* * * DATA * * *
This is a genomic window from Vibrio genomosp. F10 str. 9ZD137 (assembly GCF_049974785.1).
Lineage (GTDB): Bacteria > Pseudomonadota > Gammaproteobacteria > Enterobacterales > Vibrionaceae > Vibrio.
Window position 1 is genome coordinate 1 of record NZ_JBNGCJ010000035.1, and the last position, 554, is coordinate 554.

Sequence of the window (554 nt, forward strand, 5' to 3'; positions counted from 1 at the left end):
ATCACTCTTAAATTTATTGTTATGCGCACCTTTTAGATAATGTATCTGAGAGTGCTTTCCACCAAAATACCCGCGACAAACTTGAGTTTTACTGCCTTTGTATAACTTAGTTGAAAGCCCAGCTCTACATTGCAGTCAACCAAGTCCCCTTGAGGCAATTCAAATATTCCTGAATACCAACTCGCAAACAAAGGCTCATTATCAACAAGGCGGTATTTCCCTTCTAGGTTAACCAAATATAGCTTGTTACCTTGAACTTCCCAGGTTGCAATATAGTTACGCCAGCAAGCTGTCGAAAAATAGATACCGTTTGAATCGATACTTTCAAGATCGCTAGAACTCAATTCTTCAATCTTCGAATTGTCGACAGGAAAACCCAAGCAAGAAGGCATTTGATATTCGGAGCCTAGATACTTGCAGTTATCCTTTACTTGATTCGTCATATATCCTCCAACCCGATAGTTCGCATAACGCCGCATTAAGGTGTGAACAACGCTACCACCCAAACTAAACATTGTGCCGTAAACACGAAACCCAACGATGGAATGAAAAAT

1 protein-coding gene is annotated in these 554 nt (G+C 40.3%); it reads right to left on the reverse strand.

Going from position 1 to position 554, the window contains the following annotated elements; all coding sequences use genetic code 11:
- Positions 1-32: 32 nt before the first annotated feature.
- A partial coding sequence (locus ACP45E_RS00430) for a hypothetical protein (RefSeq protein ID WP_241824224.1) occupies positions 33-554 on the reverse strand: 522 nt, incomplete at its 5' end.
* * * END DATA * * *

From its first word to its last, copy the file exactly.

This is a genomic window from Vibrio genomosp. F10 str. 9ZD137 (assembly GCF_049974785.1).
Lineage (GTDB): Bacteria > Pseudomonadota > Gammaproteobacteria > Enterobacterales > Vibrionaceae > Vibrio.
Window position 1 is genome coordinate 1 of record NZ_JBNGCJ010000035.1, and the last position, 554, is coordinate 554.

Sequence of the window (554 nt, forward strand, 5' to 3'; positions counted from 1 at the left end):
ATCACTCTTAAATTTATTGTTATGCGCACCTTTTAGATAATGTATCTGAGAGTGCTTTCCACCAAAATACCCGCGACAAACTTGAGTTTTACTGCCTTTGTATAACTTAGTTGAAAGCCCAGCTCTACATTGCAGTCAACCAAGTCCCCTTGAGGCAATTCAAATATTCCTGAATACCAACTCGCAAACAAAGGCTCATTATCAACAAGGCGGTATTTCCCTTCTAGGTTAACCAAATATAGCTTGTTACCTTGAACTTCCCAGGTTGCAATATAGTTACGCCAGCAAGCTGTCGAAAAATAGATACCGTTTGAATCGATACTTTCAAGATCGCTAGAACTCAATTCTTCAATCTTCGAATTGTCGACAGGAAAACCCAAGCAAGAAGGCATTTGATATTCGGAGCCTAGATACTTGCAGTTATCCTTTACTTGATTCGTCATATATCCTCCAACCCGATAGTTCGCATAACGCCGCATTAAGGTGTGAACAACGCTACCACCCAAACTAAACATTGTGCCGTAAACACGAAACCCAACGATGGAATGAAAAAT

1 protein-coding gene is annotated in these 554 nt (G+C 40.3%); it reads right to left on the reverse strand.

Going from position 1 to position 554, the window contains the following annotated elements; all coding sequences use genetic code 11:
- Positions 1-32: 32 nt before the first annotated feature.
- A partial coding sequence (locus ACP45E_RS00430) for a hypothetical protein (RefSeq protein ID WP_241824224.1) occupies positions 33-554 on the reverse strand: 522 nt, incomplete at its 5' end.